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One Reason Why I Like Doing Software Support and how it Relates to Quality Software Customer Support and Development Engineering
Although its been years since I started Doing Software Support, I just now thought of this aspect that of why I like it. Triggered by something I saw on a software support forum.
I like responding to each user’s individual question individually. That way I get the feeling I’m helping that one person with that one problem. It preserves the human aspect.
This has nothing to do with pointing the user to an existing document, no matter how well-written the document is. There’s always phrasing that could be made different- improved based on each individual user’s individual question. So copy+pasting, or linking to a guide won’t give the same feel.
However how can one balance this with doing software customer support as a job, representing a business? So many business models don’t allow for the high-touch required to respond individually to each customer inquiry. Thus strategies such as automated replies, copy+pasting, snippets, and pointing to existing documentation are widespread.
I think the take-away here may be that different companies do it differently. I think one big factor might be in how much the solution costs and what level of service the customer expects. From having listened to software support podcasts and read software support chats and blogs, I understand that some companies charge more and put importance on customer service. Like some high-end department stores that provide professional shoppers, one-to-one customer service, and also happen to charge higher prices. But their customers like this and can and do pay the higher prices.
On the other hand, some SaaS companies never talk to their customers on the phone, and use automated email replies mixed with snippet and/or copy+paste replies.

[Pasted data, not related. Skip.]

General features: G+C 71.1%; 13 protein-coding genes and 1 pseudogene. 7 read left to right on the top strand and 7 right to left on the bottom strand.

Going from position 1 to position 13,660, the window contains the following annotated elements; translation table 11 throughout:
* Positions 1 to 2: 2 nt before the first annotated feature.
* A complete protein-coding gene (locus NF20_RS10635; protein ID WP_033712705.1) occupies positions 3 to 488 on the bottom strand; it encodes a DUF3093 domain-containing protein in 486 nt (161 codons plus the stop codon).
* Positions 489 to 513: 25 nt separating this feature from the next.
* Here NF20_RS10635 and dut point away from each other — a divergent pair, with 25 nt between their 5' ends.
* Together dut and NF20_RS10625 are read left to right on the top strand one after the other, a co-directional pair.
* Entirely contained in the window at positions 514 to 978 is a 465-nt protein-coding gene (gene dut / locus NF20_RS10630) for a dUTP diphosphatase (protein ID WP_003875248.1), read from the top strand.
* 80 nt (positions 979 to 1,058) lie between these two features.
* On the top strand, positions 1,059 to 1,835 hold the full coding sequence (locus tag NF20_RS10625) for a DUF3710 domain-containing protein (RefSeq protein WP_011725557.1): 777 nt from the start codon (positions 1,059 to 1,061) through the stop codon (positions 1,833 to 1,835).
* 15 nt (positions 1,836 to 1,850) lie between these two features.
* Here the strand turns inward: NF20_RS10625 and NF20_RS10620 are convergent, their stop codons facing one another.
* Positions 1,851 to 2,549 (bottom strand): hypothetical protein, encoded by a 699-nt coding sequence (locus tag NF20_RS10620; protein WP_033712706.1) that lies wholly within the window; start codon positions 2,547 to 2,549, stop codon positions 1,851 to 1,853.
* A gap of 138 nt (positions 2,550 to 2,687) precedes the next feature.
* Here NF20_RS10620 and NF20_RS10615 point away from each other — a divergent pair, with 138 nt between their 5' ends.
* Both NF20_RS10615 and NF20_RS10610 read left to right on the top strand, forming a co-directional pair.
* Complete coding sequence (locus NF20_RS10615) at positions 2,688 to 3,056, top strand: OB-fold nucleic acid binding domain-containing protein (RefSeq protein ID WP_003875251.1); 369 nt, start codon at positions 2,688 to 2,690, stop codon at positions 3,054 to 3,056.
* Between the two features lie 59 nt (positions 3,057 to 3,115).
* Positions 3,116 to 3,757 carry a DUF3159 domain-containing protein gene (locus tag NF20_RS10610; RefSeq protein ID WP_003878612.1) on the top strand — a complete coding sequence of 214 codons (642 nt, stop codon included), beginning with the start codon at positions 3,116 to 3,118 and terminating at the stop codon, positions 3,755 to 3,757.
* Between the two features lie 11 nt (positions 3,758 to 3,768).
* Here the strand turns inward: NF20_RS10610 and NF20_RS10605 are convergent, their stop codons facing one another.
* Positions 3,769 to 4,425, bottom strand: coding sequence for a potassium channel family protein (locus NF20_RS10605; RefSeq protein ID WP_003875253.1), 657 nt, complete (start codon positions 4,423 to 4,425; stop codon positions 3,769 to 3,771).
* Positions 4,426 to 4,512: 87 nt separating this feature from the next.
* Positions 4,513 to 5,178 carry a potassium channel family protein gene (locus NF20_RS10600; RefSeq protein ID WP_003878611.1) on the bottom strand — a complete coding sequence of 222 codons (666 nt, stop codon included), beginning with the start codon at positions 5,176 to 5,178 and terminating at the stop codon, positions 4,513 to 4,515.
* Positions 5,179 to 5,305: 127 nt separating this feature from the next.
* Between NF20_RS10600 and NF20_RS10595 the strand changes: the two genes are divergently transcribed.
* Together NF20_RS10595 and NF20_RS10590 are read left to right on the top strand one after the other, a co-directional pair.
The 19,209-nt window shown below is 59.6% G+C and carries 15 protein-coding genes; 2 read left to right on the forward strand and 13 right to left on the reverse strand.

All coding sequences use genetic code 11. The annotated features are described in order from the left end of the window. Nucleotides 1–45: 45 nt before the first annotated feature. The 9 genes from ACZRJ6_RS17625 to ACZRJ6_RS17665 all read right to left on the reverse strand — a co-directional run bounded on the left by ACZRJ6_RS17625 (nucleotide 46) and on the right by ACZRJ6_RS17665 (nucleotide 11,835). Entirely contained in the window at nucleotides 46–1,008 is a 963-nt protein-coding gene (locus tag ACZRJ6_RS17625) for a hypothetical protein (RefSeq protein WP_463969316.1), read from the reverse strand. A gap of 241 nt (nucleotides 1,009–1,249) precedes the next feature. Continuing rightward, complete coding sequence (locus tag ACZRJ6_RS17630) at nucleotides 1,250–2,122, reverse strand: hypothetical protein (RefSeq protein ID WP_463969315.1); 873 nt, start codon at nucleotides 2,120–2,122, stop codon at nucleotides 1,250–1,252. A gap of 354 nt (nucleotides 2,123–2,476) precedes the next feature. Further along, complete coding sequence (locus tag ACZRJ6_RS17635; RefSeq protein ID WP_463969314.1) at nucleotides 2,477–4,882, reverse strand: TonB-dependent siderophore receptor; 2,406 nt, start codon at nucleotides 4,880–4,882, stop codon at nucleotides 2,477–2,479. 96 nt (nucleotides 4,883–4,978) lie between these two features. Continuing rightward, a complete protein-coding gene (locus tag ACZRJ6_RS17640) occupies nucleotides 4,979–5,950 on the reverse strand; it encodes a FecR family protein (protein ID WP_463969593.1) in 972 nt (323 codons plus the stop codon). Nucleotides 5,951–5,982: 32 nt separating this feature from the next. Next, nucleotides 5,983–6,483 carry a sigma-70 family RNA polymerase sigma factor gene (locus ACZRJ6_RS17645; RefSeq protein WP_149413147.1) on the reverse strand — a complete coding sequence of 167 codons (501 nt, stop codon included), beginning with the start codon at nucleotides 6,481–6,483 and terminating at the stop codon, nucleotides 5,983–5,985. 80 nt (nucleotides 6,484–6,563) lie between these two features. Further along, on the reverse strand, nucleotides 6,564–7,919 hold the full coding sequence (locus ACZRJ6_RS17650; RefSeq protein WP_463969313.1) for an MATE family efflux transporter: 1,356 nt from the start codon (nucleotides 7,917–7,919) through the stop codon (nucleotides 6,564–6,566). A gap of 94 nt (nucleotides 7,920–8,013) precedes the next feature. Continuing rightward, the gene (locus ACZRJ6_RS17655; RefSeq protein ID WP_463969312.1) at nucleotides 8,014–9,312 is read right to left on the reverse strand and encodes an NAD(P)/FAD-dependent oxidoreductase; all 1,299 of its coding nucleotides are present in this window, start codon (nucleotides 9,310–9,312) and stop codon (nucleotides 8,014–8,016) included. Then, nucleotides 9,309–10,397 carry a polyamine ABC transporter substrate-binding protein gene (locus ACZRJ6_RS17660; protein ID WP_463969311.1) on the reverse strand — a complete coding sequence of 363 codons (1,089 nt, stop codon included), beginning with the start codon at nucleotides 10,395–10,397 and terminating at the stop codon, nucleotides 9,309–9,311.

Where’s this thought process going? I’m reminded of what I’ve understood personalities, including Jeff Vincent of supportops.co fame, as in my mind the personality who I’ve listened to this most often, refer to as “the best support is no support”. Which means that designing or improving or fixing the product to the extent that it does what the customers need it to do, so much so that the customer never needs contact the support channel. I think Jeff Vincent’s personality also said or quoted something like ‘automate wherever possible, and be intensely human everywhere else…’ or something. This leads into the world of Software Development. Maybe even into the world where a Software Support Engineer also plays the role of Software Development Engineer (Software Developer), thus becoming a sort of Software Support and Development Engineer.
What is the conclusion? 1. It’s human and enjoyable to craft a unique reply to each software customer support request, 2. The paradigm that allows this is the one of the high-end personal-shopper expensive excellent-1-on-1-service department store, 3. Another paradigm that allows this is the one where the product is developed such that the customer never needs to contact support
[2019 edit: Moved to: https://investorworker.com/2016/... .html.]